They harvested plants, papayas, and potatoes on the island. And people harvested crabs; in fact they overharvested and there were no more crabs after a year. But people were happy to be at Galang Refugee Camp. My great aunt and her sons lived there for 2 years and 6 months.

After they were approved for resettlement in the United States, they were moved to the Philippine Refugee Processing Center where they stayed for another 7 months. While there, she received English lessons and cultural training. Part of the bureaucratic requirements was an interview and they interviewed my great aunt for 4 hours.

My great aunt’s father was a serviceman for the South Vietnamese Army, hence her family faced discrimination from the new regime. She told them that until she was 8 years-old, she had lived in Saigon. Then she had moved to the countryside. But when she moved back, she had residency issues. Her sons couldn’t attend school. She didn’t have a ration card and couldn’t buy food. When asked why she wanted to go to America, she answered that all she wanted was for her sons to have the opportunity to get an education.

She arrived to the United States in June of 1992, 3 years after she took off in that boat in Cà Mau. Her youngest son later joined her in California, while her husband stayed in Vietnam.

This was the part of the story that surprised me the most: In 1986, my great aunt found the remains of an American pilot who crashed over Bến Tre. She burned the remains so that all that was left was the bones. She buried them among other new graves but was later told that no graves were allowed in that land so she exhumed the bones. She kept them in her house even though she ran the risk of being discovered. When she left Vietnam, she brought with her the skull and a few of the bones from the rib cage. After a month in Indonesia, the authorities asked them if any had any American remains since it was a high priority at the time to account for those who went missing in action. She turned over the bones and told them where the remaining bones could be found. She didn’t learn this until much later from her husband, but about 10 years later, 2 Americans and the Vietnamese police came to retrieve the remaining bones. (Remember, relations weren’t normalized until 1995.) The police said the remains were not Americans, but she doesn’t understand why the 2 Americans would come out all that way if that were the case. My great aunt wished she had gotten the name of the official at Gulang so she could have some lead to find out what really happened.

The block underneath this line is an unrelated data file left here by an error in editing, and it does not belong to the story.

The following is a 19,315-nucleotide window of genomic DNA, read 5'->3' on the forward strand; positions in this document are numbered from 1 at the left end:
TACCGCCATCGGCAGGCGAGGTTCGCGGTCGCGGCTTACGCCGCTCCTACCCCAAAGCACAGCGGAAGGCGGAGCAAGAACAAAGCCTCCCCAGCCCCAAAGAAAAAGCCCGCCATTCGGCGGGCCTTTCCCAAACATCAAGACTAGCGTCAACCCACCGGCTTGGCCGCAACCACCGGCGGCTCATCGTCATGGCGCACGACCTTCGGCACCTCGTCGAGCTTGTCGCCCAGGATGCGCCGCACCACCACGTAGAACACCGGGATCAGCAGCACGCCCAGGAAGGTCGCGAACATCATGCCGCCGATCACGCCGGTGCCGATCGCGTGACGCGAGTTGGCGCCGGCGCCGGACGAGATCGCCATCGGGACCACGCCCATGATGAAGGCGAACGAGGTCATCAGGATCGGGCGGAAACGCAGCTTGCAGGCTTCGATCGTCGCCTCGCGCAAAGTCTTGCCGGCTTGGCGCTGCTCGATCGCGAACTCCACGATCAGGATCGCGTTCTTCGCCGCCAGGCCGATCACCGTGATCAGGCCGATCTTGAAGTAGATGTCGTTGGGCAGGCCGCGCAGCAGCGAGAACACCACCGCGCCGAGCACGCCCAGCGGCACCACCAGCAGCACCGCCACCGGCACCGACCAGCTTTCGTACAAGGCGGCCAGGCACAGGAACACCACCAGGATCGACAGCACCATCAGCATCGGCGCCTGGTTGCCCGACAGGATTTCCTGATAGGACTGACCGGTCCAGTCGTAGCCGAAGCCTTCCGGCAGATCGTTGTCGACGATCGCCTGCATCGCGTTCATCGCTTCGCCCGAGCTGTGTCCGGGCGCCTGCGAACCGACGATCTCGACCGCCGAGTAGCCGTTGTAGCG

This is the story of my kinda sorta great aunt from Sacramento. I’ve also kinda sorta already mentioned her in my blog. My mom’s visit last August was to say goodbye to one of her uncles who was terminally ill, this great aunt’s husband. He passed away and left the property to my great aunt and to a few other people. And unfortunately, it is a very long process to transfer the title solely to my great aunt and she can not leave the country until the paperwork is done or she forfeits the property. Doubly unfortunate, the end is no where in sight and she’s been living by herself for months now. (She has family outside of the city, but she can’t leave the house for long, or else she forfeits the property… Vietnamese government has no chill.)

And shout out to my 11th grade AP U.S. history teacher, Mr. MacKay, who taught me so much about the war and who assigned us to conduct oral history interviews. I had interviewed my father and learned that there were so many untold stories to be discover within my own family. Six years later and I’m still so inspired by that assignment. Thank you.

7 year-old Diane, mom, Henry, and my great aunt in California. This was the first time I met my great aunt.
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The Vietnamese + Nail Salons

I took a weeklong nail art course while I was in Saigon.